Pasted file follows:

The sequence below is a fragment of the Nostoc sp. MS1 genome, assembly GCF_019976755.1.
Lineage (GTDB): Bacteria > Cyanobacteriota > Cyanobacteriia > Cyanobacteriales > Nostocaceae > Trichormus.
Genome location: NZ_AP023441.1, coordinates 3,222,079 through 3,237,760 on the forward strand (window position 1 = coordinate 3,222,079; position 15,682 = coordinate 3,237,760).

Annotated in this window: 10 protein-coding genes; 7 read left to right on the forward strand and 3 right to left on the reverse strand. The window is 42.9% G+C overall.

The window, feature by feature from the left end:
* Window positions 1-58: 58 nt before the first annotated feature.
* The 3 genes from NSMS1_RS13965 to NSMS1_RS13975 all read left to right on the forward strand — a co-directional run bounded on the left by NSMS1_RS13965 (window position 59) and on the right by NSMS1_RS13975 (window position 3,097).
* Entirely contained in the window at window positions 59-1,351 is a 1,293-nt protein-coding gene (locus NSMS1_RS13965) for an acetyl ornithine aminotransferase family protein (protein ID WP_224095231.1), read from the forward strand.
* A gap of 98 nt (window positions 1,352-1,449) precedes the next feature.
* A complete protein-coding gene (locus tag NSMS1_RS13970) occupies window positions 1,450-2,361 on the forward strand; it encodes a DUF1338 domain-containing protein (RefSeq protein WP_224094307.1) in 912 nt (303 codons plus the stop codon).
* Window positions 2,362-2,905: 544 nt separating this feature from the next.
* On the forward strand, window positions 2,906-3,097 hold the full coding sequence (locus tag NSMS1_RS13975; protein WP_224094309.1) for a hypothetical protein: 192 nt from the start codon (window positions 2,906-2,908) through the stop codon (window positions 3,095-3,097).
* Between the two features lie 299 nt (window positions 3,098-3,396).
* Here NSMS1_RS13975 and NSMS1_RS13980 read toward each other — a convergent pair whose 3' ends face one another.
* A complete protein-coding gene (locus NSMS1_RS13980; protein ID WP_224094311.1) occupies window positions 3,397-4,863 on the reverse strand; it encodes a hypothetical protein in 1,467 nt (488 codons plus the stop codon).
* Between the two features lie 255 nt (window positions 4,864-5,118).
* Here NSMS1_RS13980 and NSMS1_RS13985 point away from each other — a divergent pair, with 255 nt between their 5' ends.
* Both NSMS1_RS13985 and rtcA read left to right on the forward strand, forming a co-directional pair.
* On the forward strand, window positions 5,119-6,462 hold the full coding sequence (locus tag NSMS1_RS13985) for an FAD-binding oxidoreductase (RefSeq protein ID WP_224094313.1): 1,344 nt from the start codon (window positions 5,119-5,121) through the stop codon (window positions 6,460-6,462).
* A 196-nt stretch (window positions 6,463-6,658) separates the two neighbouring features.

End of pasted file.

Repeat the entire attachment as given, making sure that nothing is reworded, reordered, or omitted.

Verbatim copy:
The sequence below is a fragment of the Nostoc sp. MS1 genome, assembly GCF_019976755.1.
Lineage (GTDB): Bacteria > Cyanobacteriota > Cyanobacteriia > Cyanobacteriales > Nostocaceae > Trichormus.
Genome location: NZ_AP023441.1, coordinates 3,222,079 through 3,237,760 on the forward strand (window position 1 = coordinate 3,222,079; position 15,682 = coordinate 3,237,760).

Annotated in this window: 10 protein-coding genes; 7 read left to right on the forward strand and 3 right to left on the reverse strand. The window is 42.9% G+C overall.

The window, feature by feature from the left end:
* Window positions 1-58: 58 nt before the first annotated feature.
* The 3 genes from NSMS1_RS13965 to NSMS1_RS13975 all read left to right on the forward strand — a co-directional run bounded on the left by NSMS1_RS13965 (window position 59) and on the right by NSMS1_RS13975 (window position 3,097).
* Entirely contained in the window at window positions 59-1,351 is a 1,293-nt protein-coding gene (locus NSMS1_RS13965) for an acetyl ornithine aminotransferase family protein (protein ID WP_224095231.1), read from the forward strand.
* A gap of 98 nt (window positions 1,352-1,449) precedes the next feature.
* A complete protein-coding gene (locus tag NSMS1_RS13970) occupies window positions 1,450-2,361 on the forward strand; it encodes a DUF1338 domain-containing protein (RefSeq protein WP_224094307.1) in 912 nt (303 codons plus the stop codon).
* Window positions 2,362-2,905: 544 nt separating this feature from the next.
* On the forward strand, window positions 2,906-3,097 hold the full coding sequence (locus tag NSMS1_RS13975; protein WP_224094309.1) for a hypothetical protein: 192 nt from the start codon (window positions 2,906-2,908) through the stop codon (window positions 3,095-3,097).
* Between the two features lie 299 nt (window positions 3,098-3,396).
* Here NSMS1_RS13975 and NSMS1_RS13980 read toward each other — a convergent pair whose 3' ends face one another.
* A complete protein-coding gene (locus NSMS1_RS13980; protein ID WP_224094311.1) occupies window positions 3,397-4,863 on the reverse strand; it encodes a hypothetical protein in 1,467 nt (488 codons plus the stop codon).
* Between the two features lie 255 nt (window positions 4,864-5,118).
* Here NSMS1_RS13980 and NSMS1_RS13985 point away from each other — a divergent pair, with 255 nt between their 5' ends.
* Both NSMS1_RS13985 and rtcA read left to right on the forward strand, forming a co-directional pair.
* On the forward strand, window positions 5,119-6,462 hold the full coding sequence (locus tag NSMS1_RS13985) for an FAD-binding oxidoreductase (RefSeq protein ID WP_224094313.1): 1,344 nt from the start codon (window positions 5,119-5,121) through the stop codon (window positions 6,460-6,462).
* A 196-nt stretch (window positions 6,463-6,658) separates the two neighbouring features.